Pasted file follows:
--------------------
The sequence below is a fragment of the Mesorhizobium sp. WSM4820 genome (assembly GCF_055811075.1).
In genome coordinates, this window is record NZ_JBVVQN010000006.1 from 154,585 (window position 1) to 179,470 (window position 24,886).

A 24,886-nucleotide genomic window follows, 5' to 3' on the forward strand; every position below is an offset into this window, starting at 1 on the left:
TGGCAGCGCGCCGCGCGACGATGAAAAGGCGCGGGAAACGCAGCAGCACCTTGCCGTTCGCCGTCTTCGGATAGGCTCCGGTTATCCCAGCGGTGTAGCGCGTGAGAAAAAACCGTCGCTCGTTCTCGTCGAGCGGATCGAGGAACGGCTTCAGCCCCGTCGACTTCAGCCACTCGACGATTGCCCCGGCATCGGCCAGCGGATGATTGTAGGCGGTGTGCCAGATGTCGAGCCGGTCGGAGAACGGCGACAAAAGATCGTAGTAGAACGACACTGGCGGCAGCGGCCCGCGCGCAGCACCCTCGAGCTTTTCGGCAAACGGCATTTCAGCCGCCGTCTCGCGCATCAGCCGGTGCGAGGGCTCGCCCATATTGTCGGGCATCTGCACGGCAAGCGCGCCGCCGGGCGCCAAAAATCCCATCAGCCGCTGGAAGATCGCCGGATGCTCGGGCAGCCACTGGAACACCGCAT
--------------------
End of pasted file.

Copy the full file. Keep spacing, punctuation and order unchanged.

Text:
The sequence below is a fragment of the Mesorhizobium sp. WSM4820 genome (assembly GCF_055811075.1).
In genome coordinates, this window is record NZ_JBVVQN010000006.1 from 154,585 (window position 1) to 179,470 (window position 24,886).

A 24,886-nucleotide genomic window follows, 5' to 3' on the forward strand; every position below is an offset into this window, starting at 1 on the left:
TGGCAGCGCGCCGCGCGACGATGAAAAGGCGCGGGAAACGCAGCAGCACCTTGCCGTTCGCCGTCTTCGGATAGGCTCCGGTTATCCCAGCGGTGTAGCGCGTGAGAAAAAACCGTCGCTCGTTCTCGTCGAGCGGATCGAGGAACGGCTTCAGCCCCGTCGACTTCAGCCACTCGACGATTGCCCCGGCATCGGCCAGCGGATGATTGTAGGCGGTGTGCCAGATGTCGAGCCGGTCGGAGAACGGCGACAAAAGATCGTAGTAGAACGACACTGGCGGCAGCGGCCCGCGCGCAGCACCCTCGAGCTTTTCGGCAAACGGCATTTCAGCCGCCGTCTCGCGCATCAGCCGGTGCGAGGGCTCGCCCATATTGTCGGGCATCTGCACGGCAAGCGCGCCGCCGGGCGCCAAAAATCCCATCAGCCGCTGGAAGATCGCCGGATGCTCGGGCAGCCACTGGAACACCGCAT